3. Uncharted 2: Among Thieves. Uncharted 2 finished third almost by default; 2009 was not a great year for games, not when compared to last year and the slate of games expected in 2010 (Bioshock 2, Mass Effect 2, God of War III). It’s truly a superb game. Naughty Dog really outdid themselves. I’m a big fan of Nolan North’s voice work as well; he’s like a disembodied Nathan Fillion. Still, it has all the staying power of the matinee serials it idolizes. The further I get from playing treasure hunter Nathan Drake’s second adventure, the less I remember about it.
  4. Assassin’s Creed II. My most recent conquest, ACII rights the wrongs of its predecessor (repetitive missions, extra-twitchy guards, boring open world travel) and adds a huge, healthy dose of history. The setting, Renaissance Italy, is also a far cry from the typical sci-fi, combat zones to which gamers are usually transported. The settings are fantastic, but some of the early in-game movies are not the prettiest.
  5. God of War Collection. Be it 2005, 2007, or 2008, nobody beats Kratos. The vengeful Spartan’s PS2 adventures look great when experienced on the hi-def PS3, and both games boast trophies. What a great way to whet appetites for what might be the game of 2010, God of War III.

 

Honorable mentions:  Resident Evil 5, Guitar Hero: Metallica, Ratchet and Clank Future: A Crack in Time, MadWorld, Killzone 2, New Super Mario Bros. Wii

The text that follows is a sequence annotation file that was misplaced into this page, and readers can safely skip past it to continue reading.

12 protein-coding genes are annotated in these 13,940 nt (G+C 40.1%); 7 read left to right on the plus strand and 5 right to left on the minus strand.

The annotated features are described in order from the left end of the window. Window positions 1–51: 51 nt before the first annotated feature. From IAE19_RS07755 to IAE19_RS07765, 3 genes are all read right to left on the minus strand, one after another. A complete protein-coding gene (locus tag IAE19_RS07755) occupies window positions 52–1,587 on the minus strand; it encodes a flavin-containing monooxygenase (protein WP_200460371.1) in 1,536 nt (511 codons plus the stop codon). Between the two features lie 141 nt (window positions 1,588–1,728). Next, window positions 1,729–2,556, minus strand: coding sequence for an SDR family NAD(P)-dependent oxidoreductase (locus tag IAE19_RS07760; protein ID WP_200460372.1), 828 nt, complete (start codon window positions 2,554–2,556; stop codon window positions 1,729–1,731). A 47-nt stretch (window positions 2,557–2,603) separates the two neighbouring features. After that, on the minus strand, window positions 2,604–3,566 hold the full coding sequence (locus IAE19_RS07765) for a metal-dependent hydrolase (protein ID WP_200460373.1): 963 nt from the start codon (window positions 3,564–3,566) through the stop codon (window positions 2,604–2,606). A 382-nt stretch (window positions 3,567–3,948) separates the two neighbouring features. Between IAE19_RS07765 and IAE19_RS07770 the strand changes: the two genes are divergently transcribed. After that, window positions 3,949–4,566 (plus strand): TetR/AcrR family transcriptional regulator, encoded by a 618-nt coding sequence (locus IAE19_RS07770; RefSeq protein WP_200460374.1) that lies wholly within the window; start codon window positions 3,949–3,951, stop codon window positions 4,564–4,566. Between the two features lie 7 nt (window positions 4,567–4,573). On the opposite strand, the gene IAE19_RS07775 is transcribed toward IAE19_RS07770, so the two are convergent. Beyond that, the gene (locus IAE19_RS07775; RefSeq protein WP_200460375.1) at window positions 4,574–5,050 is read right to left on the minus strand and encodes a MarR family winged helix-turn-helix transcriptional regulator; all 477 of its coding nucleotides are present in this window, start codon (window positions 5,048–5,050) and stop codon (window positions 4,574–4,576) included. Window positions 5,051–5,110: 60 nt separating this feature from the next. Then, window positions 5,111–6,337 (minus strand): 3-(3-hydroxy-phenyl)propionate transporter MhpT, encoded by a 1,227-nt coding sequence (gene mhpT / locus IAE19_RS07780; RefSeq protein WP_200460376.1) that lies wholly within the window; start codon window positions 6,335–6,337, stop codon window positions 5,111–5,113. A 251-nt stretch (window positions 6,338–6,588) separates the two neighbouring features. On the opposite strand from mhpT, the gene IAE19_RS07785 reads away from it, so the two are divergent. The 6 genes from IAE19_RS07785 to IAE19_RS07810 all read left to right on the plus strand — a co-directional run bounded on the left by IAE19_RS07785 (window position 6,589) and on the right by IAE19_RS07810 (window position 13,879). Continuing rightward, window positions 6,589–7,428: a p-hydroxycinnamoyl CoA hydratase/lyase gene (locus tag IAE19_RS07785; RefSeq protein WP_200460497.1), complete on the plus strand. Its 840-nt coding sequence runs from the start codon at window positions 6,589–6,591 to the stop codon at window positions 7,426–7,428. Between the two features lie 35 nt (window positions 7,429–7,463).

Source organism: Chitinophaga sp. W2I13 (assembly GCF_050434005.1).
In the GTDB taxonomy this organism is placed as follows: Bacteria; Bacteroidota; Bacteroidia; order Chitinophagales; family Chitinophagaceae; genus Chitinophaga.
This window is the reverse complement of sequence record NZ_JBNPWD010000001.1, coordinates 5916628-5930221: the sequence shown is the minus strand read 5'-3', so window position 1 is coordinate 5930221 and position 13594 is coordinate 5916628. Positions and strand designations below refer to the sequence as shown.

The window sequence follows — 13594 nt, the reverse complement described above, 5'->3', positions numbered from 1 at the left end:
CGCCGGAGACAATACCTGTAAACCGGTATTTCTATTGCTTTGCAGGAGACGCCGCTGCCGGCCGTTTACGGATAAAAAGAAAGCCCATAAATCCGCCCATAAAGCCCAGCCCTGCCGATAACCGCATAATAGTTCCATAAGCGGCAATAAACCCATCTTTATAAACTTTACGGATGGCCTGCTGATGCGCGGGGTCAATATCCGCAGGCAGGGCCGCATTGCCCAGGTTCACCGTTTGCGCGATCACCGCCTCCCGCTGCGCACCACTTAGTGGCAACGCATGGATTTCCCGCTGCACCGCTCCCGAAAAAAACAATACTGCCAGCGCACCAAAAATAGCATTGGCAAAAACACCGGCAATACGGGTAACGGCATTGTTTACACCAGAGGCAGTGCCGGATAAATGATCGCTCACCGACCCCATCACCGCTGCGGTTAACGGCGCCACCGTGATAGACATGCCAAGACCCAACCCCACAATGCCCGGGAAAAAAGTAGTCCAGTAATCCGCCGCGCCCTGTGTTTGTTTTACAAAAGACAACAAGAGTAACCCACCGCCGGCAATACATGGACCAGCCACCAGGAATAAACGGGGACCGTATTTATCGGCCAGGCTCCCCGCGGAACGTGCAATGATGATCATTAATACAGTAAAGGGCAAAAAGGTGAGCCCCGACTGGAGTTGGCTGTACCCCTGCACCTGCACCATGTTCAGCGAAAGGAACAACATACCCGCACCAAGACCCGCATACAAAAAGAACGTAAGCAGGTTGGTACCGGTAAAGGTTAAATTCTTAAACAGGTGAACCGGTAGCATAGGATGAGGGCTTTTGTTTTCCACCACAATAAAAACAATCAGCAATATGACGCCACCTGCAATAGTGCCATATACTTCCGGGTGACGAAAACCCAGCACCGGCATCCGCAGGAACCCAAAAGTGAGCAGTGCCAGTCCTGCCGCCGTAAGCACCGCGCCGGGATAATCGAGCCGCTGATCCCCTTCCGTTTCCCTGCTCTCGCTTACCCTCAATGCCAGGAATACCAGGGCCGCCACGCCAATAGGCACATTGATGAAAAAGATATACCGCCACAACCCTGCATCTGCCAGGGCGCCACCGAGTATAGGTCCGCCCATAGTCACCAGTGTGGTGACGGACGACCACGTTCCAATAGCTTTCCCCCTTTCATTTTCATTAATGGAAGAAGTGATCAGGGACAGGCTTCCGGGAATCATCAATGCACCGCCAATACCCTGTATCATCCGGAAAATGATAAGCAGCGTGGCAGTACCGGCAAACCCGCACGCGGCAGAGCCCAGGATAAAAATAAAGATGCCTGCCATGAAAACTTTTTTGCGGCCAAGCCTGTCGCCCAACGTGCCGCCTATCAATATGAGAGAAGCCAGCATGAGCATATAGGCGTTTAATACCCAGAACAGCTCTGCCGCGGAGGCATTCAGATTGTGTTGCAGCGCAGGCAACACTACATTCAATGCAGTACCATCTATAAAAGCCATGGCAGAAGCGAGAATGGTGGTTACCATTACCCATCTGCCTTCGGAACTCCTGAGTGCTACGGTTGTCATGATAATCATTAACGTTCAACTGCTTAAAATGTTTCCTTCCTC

Downloadable Games

  1. Shadow Complex. Awesome Metroid-vania excitement on the Xbox Live Arcade.
  2. Flower
  3. Shatter

 

I have played Halo 3: ODST and Call of Duty: Modern Warfare 2, all of which could conceivable make the list if their single player experience were longer or I cared one bit about multiplayer, which I don’t, so they didn’t make the list. I would have liked to play Borderlands before finalizing the list, but you can’t have everything.

Posted via web from moviegoer's posterous

Gallagher on...Everything?

Comedian Gallagher in an interview with the Onion, talking about everything from politics to comedy to behavior in public...and with enough hatred of 'the youth' to fill a retirement community.

Gallagher on mediocrity:

Well, I don’t think Katie Couric should have been the anchorperson for the news. She was originally a kicky young woman that did the on-the-street interviews, and she was known for her cuteness, and that’s why she was hired. The lady on the desk with all the stature that doesn’t speak good, Barbara Walters, was more of the kind of person you would have as an anchorperson, but in America, they are afraid to take a chance on people who aren’t known. This is how Conan [O’Brien] ended up with The Tonight Show: Rather than take a chance on somebody, they decide to advance from within. We promote people until they reach a point at which they’re incompetent.